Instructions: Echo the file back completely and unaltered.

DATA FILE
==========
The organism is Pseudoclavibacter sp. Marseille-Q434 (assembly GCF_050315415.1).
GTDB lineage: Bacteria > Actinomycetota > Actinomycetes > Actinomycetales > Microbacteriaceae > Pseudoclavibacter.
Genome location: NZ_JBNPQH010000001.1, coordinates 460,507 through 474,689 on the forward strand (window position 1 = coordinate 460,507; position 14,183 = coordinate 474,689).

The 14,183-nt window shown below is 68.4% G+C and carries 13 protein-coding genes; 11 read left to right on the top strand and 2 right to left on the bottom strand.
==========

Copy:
The organism is Pseudoclavibacter sp. Marseille-Q434 (assembly GCF_050315415.1).
GTDB lineage: Bacteria > Actinomycetota > Actinomycetes > Actinomycetales > Microbacteriaceae > Pseudoclavibacter.
Genome location: NZ_JBNPQH010000001.1, coordinates 460,507 through 474,689 on the forward strand (window position 1 = coordinate 460,507; position 14,183 = coordinate 474,689).

The 14,183-nt window shown below is 68.4% G+C and carries 13 protein-coding genes; 11 read left to right on the top strand and 2 right to left on the bottom strand.